It would seem, therefore, that the holiness of God has to do with these same ideas.  And that’s exactly what we find today.  “Be holy for I the Lord your God am holy,” it says in the Old Testament book of Leviticus.  Well, how exactly do you do that?  How are we supposed to be holy like God is holy?  A great place to start says God is to “Love your neighbour as yourself.”  (Lev. 19:18)  Then we find Jesus once again this week saying, “You have heard that it was said … but I say to you,” and He goes on to expand upon the ancient tradition of what it means to love your neighbour as yourself.  It is still love the ones who love you because that’s natural, but also strive to love the ones who don’t.  That’s unnatural.  But that’s gospel.  That’s Christian.  Then if loving even our enemies isn’t hard enough, Jesus challenges us to be perfect just as our heavenly Father is perfect.  When Luke tells the same story, he immediately recognizes that there could be problems with this perfection-talk. So what he hears Jesus saying is:  “‘Be merciful just as your heavenly Father is merciful.’”  (6:36) 

God’s holiness is connected with the challenge to love your neighbour in the Old Testament Law.  And according to Jesus the perfection of God is imitated in our willingness to show mercy without distinction, or I like even better the way it is said in the Bible:  “‘[God] makes his sun rise on the bad and the good and causes rain to fall on the just and the unjust.’”  (Matt. 5:45)  His gifts are shared with all, and that’s a lesson for us, says Jesus.  But we can’t forget the reality factor.  When I started talking about 40º being warm, it was because we had been in the polar vortex for so long.   Come off the plane from Key West, and 40º is freezing.  The ideal is perfection.  The reality though is mercy.  Jesus is the perfect human being and His love and mercy are unblemished, even to the point of going to the cross, but even if we can’t be perfect, we can still be more merciful than the ones without God in their lives.  Perfection is great.  My daughter blogged that she got a 100 on a recent test over in Prague.  The way she said it, “My first and only college 100.”  Perfection is great, but so is trying to be perfect.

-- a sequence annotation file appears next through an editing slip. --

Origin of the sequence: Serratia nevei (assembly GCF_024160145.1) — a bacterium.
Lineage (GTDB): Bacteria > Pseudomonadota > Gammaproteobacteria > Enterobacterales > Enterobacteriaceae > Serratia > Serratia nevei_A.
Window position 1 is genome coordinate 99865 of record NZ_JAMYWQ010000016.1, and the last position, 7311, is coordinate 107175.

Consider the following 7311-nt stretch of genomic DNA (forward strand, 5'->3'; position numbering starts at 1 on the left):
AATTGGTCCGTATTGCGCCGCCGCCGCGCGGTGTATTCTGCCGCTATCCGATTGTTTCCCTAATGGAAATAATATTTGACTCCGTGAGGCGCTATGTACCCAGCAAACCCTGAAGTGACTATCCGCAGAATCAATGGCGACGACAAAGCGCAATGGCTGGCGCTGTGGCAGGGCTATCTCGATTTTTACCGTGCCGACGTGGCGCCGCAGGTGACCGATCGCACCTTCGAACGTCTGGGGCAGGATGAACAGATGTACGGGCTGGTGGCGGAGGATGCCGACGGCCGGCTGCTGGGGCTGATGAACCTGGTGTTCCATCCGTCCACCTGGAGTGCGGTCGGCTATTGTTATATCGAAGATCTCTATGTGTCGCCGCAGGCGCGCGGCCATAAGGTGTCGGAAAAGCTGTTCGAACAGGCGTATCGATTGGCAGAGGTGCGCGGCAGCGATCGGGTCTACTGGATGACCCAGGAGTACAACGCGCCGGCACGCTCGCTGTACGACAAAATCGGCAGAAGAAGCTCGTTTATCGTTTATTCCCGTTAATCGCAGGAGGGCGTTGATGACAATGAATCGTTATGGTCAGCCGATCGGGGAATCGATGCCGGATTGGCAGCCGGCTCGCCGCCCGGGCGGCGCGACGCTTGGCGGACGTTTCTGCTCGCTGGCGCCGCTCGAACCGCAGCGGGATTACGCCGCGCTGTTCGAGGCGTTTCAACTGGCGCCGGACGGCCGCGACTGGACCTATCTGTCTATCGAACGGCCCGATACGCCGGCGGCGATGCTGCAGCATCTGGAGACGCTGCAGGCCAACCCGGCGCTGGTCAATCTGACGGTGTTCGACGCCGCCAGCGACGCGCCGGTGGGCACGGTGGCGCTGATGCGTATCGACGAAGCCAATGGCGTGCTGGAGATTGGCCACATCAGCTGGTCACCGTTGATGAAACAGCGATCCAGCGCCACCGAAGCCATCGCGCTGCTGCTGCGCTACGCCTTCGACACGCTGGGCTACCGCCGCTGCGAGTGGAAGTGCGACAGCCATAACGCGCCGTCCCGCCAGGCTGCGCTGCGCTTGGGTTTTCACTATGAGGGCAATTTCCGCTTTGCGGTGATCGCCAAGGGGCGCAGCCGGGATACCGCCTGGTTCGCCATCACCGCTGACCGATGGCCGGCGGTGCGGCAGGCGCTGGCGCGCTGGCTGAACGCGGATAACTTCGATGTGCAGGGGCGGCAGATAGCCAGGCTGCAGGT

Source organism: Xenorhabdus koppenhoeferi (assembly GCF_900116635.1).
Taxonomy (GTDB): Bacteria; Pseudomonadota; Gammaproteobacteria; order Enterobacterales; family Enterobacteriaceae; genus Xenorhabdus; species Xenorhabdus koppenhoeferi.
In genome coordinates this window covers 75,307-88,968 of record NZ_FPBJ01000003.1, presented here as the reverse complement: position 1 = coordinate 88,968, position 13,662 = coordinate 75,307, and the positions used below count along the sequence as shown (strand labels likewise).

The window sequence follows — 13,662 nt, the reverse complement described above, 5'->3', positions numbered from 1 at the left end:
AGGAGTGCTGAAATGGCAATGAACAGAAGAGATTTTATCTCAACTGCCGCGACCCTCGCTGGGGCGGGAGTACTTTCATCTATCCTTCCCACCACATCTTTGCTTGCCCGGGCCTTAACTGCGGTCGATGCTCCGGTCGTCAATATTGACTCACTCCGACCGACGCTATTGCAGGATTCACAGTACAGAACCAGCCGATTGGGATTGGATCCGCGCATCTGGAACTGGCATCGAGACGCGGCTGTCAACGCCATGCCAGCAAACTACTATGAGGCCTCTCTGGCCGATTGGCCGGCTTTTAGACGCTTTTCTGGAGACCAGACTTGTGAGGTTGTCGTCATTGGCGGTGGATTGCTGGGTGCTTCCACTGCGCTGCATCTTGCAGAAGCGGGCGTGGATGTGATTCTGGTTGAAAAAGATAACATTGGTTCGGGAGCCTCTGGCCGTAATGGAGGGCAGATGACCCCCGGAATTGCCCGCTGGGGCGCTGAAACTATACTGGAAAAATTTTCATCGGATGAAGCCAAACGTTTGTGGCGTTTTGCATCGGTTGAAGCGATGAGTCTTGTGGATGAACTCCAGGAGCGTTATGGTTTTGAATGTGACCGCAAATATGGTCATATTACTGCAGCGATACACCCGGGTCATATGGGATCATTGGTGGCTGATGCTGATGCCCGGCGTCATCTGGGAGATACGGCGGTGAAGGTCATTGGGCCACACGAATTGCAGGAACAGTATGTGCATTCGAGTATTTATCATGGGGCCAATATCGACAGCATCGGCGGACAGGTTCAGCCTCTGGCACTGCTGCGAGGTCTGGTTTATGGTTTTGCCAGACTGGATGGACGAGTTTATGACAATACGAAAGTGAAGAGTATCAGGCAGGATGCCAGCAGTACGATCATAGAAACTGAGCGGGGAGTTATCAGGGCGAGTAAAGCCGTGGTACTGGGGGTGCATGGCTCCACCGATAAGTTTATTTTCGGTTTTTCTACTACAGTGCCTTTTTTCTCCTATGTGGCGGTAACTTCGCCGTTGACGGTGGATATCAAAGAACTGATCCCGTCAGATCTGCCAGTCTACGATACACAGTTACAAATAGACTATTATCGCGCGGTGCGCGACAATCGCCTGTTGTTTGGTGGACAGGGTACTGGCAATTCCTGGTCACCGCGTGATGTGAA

I was at meeting the other night and I guy was telling me about the movie “This is the End.”  It’s a comedy about the apocalypse, the end of the world.  Only the sinners are left on the earth and mayhem is breaking out.  You can still get beamed up to heaven, however, by doing a good deed.  A precocious fellow figures this out and as zombies are breaking into the house he tells his buddies to run and that he’ll sacrifice himself for their sake.  As he says this the light shines and he begins to ascend up into heaven. On the way though, he gives the one-finger-wave to the zombies, that undoes his good deed, the light turns off, and he sinks back to earth and the zombies.  Perfection is great, but just trying to stick with the good, the merciful, the peaceful, may be enough for now.  40º is warm in February, not in June.  Doing our best to be good people of faith doesn’t mean it’s the best we can ever do, but it’s a good place to start.  And that’s what Pre-Lent is all about.  It’s a good place to start our journey to come closer to Christ, to better understand His perfect sacrifice, and to better understand who we can be if we turn to Him a bit more often.  For this we pray in Jesus’ name.  Amen.  (+)

Fr. Randolph Calvo